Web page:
Sharks anxious for Game 2, Anaheim

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Sharks anxious for Game 2, Anaheim

SAN JOSE - Enough of these grueling, lengthy practices already. Lets play another hockey game.

Thats what Joe Thornton is saying, and you can assume every other player in the locker room is thinking something similar.

I just want to play. Enough of this practicing, said the captain. Its been a long time. Give me four-in-four, I dont care. I just want to get some games in now.

The Sharks will finally get back into game action on Friday night when they visit the Anaheim Ducks, trying to improve to 2-0 for the first time since the 2008-09 season. San Jose beat the Phoenix Coyotes 6-3 on Saturday, but has endured a number of long practice sessions at the hands of Todd McLellan and the coaching staff with no games on the schedule for five full days.

We practiced hard. Was it the right thing? I guess well find out over the next little bit, said McLellan after Thursdays practice. The intensity level, we really tried to keep it high - very competitive in the corners, a lot of bumping and grinding. We hope that sets us up for some good games moving ahead.

The intensity was very high, said Thornton.

The Sharks wont get any sympathy from the Ducks, though. Anaheim has not played since last Saturday either, and it didnt get the benefit of playing at home or even in North America. The Ducks began the season as one of four NHL teams taking part in games in Europe, as the Sharks did last season.

Anaheim split its games there, winning in a shootout over the New York Rangers on Saturday but losing decisively to the Buffalo Sabres the night before.

Is there a chance they will be jet-lagged or lethargic on Friday night? The Sharks dont think so.

We expect their best game and I think thats what were going to get, said Joe Pavelski, who tallied two power play goals against the Coyotes. They will be excited to come home and play, and its our first road trip so we want to start off on the right foot. Its almost like another start to the season.

Marc-Edouard Vlasic said, Its pretty even. Both teams are well rested and ready to start, really, the regular season.

The beginning of games is always important, but the start to this one may be even more so. It should be evident early which team better dealt with the long layoff.

McLellan has a few things hell be looking for in the first 10 minutes.

Id like to see us match their commitment level, he said. They are going to come out and establish a forechecking game and try to hem us into our end. In turn, Id like us to be able to handle that well and play with a tempo that we played in Game 1 here fast, aggressive, getting to loose pucks and hemming teams in.

If we can do that, well have a chance. If they are doing that to us were going to be on our heels and probably not playing that well.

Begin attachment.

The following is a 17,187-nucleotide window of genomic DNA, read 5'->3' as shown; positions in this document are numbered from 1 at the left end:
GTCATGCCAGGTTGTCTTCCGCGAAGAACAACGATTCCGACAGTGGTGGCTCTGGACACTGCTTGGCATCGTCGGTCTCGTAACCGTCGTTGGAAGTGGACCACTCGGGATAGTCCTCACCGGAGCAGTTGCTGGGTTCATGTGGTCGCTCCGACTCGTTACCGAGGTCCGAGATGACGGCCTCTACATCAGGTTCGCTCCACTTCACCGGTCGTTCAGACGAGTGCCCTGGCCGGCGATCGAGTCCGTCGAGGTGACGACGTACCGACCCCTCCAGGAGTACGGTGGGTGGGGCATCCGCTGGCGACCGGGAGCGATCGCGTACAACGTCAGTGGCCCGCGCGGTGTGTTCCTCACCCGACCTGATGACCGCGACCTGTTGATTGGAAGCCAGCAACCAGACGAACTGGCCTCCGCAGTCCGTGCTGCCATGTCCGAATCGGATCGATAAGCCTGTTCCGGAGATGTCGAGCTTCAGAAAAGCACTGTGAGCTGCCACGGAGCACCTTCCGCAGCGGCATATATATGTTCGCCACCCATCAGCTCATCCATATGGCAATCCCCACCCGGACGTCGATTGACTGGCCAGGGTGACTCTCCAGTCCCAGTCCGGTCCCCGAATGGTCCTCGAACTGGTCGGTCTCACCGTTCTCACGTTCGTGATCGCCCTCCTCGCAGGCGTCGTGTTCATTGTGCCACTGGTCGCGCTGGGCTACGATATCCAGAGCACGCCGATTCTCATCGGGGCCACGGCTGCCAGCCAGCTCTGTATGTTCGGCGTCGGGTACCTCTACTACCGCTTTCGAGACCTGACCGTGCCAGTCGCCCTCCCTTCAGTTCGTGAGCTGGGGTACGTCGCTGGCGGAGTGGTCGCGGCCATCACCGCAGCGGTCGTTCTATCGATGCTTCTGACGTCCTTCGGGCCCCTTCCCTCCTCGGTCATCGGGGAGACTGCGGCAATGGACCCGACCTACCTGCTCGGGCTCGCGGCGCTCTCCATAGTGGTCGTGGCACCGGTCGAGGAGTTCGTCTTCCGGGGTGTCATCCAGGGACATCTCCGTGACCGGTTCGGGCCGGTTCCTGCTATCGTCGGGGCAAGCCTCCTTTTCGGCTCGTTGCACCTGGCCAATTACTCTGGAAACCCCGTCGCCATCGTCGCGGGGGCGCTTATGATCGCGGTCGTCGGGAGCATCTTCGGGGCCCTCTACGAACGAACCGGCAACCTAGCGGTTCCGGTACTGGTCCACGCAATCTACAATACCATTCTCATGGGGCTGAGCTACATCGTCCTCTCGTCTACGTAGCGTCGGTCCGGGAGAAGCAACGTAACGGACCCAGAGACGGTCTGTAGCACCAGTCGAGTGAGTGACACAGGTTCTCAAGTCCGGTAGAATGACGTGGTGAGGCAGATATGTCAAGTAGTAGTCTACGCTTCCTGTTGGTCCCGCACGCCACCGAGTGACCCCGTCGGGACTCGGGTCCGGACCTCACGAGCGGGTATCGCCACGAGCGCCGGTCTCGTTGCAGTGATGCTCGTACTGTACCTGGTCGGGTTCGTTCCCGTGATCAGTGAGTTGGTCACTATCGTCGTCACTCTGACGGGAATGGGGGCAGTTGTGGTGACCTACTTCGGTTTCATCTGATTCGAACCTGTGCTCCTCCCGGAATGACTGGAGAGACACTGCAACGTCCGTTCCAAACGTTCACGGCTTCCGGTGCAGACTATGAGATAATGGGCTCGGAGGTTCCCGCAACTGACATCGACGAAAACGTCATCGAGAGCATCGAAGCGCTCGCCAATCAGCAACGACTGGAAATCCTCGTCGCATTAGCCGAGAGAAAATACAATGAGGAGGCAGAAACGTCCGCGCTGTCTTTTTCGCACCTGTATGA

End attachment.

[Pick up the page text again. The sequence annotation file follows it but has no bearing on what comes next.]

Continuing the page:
Another consequence of the layoff is that the Sharks will now have more games in bunches, including a stretch of three in four nights. San Jose hosts the St. Louis Blues on Saturday and the Ducks on Monday.

I think well know a lot more about our team on Tuesday morning than we do right now, said McLellan.

Mailbag: Which Sharks player is most likely to be traded?

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AP

Mailbag: Which Sharks player is most likely to be traded?

No one asked, but I’m going to begin this week’s mailbag with my prediction for the Stanley Cup Final – Preds in six. Now that that’s out of the way, let’s get to a few of your questions…

Most likely to be moved this off-season? (Nik @niknisj25)

If the Sharks do make a move – and I’ve argued here that I think it may be time for a shakeup – they’ll surely be looking for someone up front to boost the offense. In that case, they’d likely have to sacrifice a defenseman or two.

The Sharks defense is the strength of the organization at the moment, as they had one of the best one-through-seven groups in the NHL this season. But it’s also an expensive one. The Sharks have nearly $27 million committed to their top seven defensemen next season, while Marc-Edouard Vlasic is due for a hefty raise beginning in 2018-19.

One name that could be intriguing to other teams is Justin Braun. The 30-year-old has been a part of the Sharks’ top shut down pair with Vlasic for several seasons now, and is signed for the next three years at a reasonable $3.8 million cap hit. The Sharks could potentially move him for offensive help, and slot in a guy like David Schlemko alongside Vlasic, while finally giving Dylan DeMelo a chance to play on a nightly basis on the third pair. A Vlasic-Schlemko pair could be more offensive than Vlasic-Braun, too, because as adept as they were at keeping the puck out of their own net, the Sharks didn’t get many goals from their defenders outside of Burns.